Cosatu president Sdumo Dlamini has confirmed that union leadership met the Gupta family last week, saying the family had assured them they were not leaving South Africa but had merely attended a family wedding.
Dlamini was speaking at Cosatu’s Chris Hani memorial lecture in Pietermaritzburg on Thursday night where union members mainly from the midlands region were in attendance.
“Our mission behind meeting the Guptas last week was about the jobs that were at stake if they [the Guptas] decided to leave the country,” said Dlamini.
The Cosatu president reiterated the labour union’s stance against untoward influence of the state by private capital.
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“If we find that they are doing the same, we will crush them,” said Dlamini.
He accused banks that had cut ties with the Gupta family of double standards, citing an instance of construction companies which had been found guilty of colluding in 2010 projects.
“When these companies were penalised at the insistence of the competition commission the banks continued doing business them and found nothing wrong with that. What we see them [the banks] doing to the Guptas is selective punishment,” he said.
Dlamini warned Cosatu members to be vigilant against enemies, including opposition parties and civil society organisations, which he accused of pursuing a regime change agenda.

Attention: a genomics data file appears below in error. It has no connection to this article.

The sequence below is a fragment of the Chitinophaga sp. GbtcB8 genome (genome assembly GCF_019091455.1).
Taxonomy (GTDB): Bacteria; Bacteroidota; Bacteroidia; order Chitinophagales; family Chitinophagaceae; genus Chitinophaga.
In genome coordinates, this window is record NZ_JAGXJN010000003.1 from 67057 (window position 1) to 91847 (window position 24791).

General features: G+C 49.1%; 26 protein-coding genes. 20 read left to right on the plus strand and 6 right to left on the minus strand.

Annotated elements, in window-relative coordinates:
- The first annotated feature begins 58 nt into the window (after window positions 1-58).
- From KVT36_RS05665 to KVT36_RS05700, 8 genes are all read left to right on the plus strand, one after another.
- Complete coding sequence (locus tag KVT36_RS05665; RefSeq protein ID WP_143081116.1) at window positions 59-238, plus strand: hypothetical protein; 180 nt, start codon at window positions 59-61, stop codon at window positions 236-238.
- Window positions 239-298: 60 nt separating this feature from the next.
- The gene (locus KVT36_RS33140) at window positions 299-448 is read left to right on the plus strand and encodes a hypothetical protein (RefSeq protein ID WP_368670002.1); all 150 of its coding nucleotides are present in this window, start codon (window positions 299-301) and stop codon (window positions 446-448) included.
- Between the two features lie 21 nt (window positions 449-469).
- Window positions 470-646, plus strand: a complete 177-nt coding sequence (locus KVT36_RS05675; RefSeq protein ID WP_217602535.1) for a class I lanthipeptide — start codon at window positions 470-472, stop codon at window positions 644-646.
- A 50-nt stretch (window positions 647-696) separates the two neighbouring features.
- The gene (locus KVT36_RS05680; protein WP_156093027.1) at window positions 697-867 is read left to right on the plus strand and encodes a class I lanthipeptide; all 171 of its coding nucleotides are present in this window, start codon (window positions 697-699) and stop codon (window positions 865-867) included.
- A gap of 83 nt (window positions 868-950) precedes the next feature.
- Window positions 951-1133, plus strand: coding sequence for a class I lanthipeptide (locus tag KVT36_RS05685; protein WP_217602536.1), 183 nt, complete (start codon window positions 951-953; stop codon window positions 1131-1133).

“Leaders of civil society formations are individuals who pick certain campaigns but have no wish of taking responsibility, so be careful of them. They can never be trusted because they drive the agendas of their funders all the time,” said Dlamini.
He urged the rank-and-file membership to be united and to discuss opposing views within party structures.
“As long as problems cause divisions within the alliance – whether they are over candidate lists for local government elections [or] outcomes of conferences – they need to be addressed because if they are not our enemies will win.”
Dlamini emphasised the importance of unified leadership, citing this as a critical component in the build-up to the local government elections on August 3.
“Let us avoid sending mixed signals to our people. Our stance as Cosatu is clear and that is our support of the ANC in the elections. Let us not send mixed signals that will confuse our people,” he said.
He said the union federation had accepted President Jacob Zuma’s apology over the Nkandla debacle and it was ready to move on.